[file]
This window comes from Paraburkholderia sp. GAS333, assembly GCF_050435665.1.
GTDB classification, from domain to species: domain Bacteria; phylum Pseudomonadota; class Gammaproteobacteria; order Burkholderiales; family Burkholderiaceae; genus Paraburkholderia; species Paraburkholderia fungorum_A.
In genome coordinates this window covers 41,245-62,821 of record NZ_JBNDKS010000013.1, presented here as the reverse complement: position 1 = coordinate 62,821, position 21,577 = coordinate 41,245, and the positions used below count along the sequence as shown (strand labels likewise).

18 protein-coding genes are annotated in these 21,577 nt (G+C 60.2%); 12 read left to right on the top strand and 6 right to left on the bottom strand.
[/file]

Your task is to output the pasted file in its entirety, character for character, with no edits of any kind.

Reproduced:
This window comes from Paraburkholderia sp. GAS333, assembly GCF_050435665.1.
GTDB classification, from domain to species: domain Bacteria; phylum Pseudomonadota; class Gammaproteobacteria; order Burkholderiales; family Burkholderiaceae; genus Paraburkholderia; species Paraburkholderia fungorum_A.
In genome coordinates this window covers 41,245-62,821 of record NZ_JBNDKS010000013.1, presented here as the reverse complement: position 1 = coordinate 62,821, position 21,577 = coordinate 41,245, and the positions used below count along the sequence as shown (strand labels likewise).

18 protein-coding genes are annotated in these 21,577 nt (G+C 60.2%); 12 read left to right on the top strand and 6 right to left on the bottom strand.